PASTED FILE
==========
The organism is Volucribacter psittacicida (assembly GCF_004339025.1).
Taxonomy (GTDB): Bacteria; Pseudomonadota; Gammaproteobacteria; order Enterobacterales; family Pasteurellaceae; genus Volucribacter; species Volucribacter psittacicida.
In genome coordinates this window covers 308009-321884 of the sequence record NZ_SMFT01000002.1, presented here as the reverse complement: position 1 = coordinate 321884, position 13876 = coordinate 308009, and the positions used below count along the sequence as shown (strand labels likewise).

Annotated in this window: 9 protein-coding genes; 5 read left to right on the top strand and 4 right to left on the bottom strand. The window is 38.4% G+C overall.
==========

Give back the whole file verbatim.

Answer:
The organism is Volucribacter psittacicida (assembly GCF_004339025.1).
Taxonomy (GTDB): Bacteria; Pseudomonadota; Gammaproteobacteria; order Enterobacterales; family Pasteurellaceae; genus Volucribacter; species Volucribacter psittacicida.
In genome coordinates this window covers 308009-321884 of the sequence record NZ_SMFT01000002.1, presented here as the reverse complement: position 1 = coordinate 321884, position 13876 = coordinate 308009, and the positions used below count along the sequence as shown (strand labels likewise).

Annotated in this window: 9 protein-coding genes; 5 read left to right on the top strand and 4 right to left on the bottom strand. The window is 38.4% G+C overall.